Xonhane clamped onto her two-week internship experience on the West Coast.

After lunch came four full hours of hands-on, laboratory time. “This was my favorite thing,” Xonhane offers, enthusiastically. Each day, she and her lab partner received a new pig heart on which to slice and clamp. They learned how to use several cardiovascular, surgical instruments, such as:

  • forceps: a pair of pincers or tweezers used in surgery or in a laboratory.
  • Debakey forceps: a type of atraumatic tissue forceps used in vascular procedures to avoid tissue damage during manipulation. (They are typically large, and have a distinct coarsely ribbed grip panel, as opposed to the finer ribbing on most other tissue forceps.)
  • Gerald Tissue Forceps: a light- to intermediate-weight instrument with very narrow tips specifically used to handle delicate tissue. They are often used in cardiothoracic procedures. About seven inches in length with serrated tips, Geralds feature 1 x 2 teeth to securely grasp the tissue, but also have a stop peg to prevent an overly harsh grasp that may crush the tissue.
  • Mayo: Straight-bladed Mayo scissorsare designed for cutting body tissues near the surface of a wound.
  • aortic cross-clamps: surgical instruments used in cardiac surgery to clamp the aorta and separate the systemic circulation from the outflow of the heart.

She and her partner even had to apply sutures or stitches to aorta-dissected hearts. “We had competitions [with other interns] to see who could stitch the fastest,” Medina reports. “We also competed to see how fast we could ligate six [blood] vessels on the aorta.” The athlete in Xonhane liked the contests, but the fierce competitor is quick to point out that she came to Fenwick for academics — not for water polo.

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Forever Friars: Remembering Poet Tom Clark, Class of 1959

Poet, biographer and Fenwick alumnus Tom Clark ’59 died tragically in mid-August. Mr. Clark, 77, was struck by a motorist while walking in his hometown of Berkeley, CA, on August 17th, the Public Broadcasting Service (PBS) reported. He died of his injuries the next morning.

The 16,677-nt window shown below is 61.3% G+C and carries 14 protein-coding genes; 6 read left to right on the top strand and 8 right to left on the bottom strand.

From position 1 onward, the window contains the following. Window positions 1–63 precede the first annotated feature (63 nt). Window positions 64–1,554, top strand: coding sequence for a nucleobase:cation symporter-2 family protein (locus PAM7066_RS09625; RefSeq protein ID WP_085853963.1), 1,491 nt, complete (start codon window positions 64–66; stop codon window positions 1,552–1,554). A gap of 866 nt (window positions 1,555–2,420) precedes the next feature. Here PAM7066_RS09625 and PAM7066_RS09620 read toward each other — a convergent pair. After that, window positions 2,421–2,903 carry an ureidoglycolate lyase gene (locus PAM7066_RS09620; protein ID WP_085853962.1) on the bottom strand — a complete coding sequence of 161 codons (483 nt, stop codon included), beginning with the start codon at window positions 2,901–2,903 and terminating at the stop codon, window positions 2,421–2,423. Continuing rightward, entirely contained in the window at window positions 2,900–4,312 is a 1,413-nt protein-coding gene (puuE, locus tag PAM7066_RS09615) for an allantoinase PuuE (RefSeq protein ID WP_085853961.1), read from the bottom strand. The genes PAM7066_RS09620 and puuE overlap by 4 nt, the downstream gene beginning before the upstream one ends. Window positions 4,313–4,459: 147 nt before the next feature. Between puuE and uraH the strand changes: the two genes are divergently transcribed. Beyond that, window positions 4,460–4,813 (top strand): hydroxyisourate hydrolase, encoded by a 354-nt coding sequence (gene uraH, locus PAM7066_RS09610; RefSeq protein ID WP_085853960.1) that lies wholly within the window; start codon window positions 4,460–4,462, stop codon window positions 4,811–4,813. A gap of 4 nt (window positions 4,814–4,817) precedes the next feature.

Clark as a Freshman Friar in 1956.

Clark was born in Oak Park in 1941. “Many Fenwick men from our class attended Ascension grammar school with Tom. I was among them,” writes Tom Maloney ’59, who resides in Chicago. Mr. Maloney remembers his classmate’s artistic abilities. “No one could draw like Tom Clark,” Maloney recalls. “He was a great artist.”

Founded in 1974 by Allen Ginsberg and Anne Waldman, as part of Chögyam Trungpa Rinpoche’s 100-year experiment, Naropa University’s Jack Kerouac School of Disembodied Poetics is located in Boulder, Colorado,.

Writing, however, became Clark’s forte. “He is considered one of America’s finest poets,” Maloney continues. “He was an accomplished and knowledgeable baseball writer. Add to his literary achievements a biography on Jack Kerouac,” the 1950s’ Beat Generation novelist and poet (portrayed at left).

Clark was, indeed, a prolific writer, compiling two dozen collections. He once said that his literary influences came from Ezra Pound and William Carlos Williams, leaders of the rebellious “Imagist” poetry movement in the 20th century.

He graduated from Fenwick and went on to the University of Michigan, where he was a student of former U.S. Poet Laureate (2006-07) Donald Hall, Jr. Last year before his own death, Hall called Clark “the best student I ever had.”

During his productive writing career, Clark penned more than two dozen works, including Fractured Karma in 1990 and the controversial Great Naropa Poetry Wars 10 years earlier.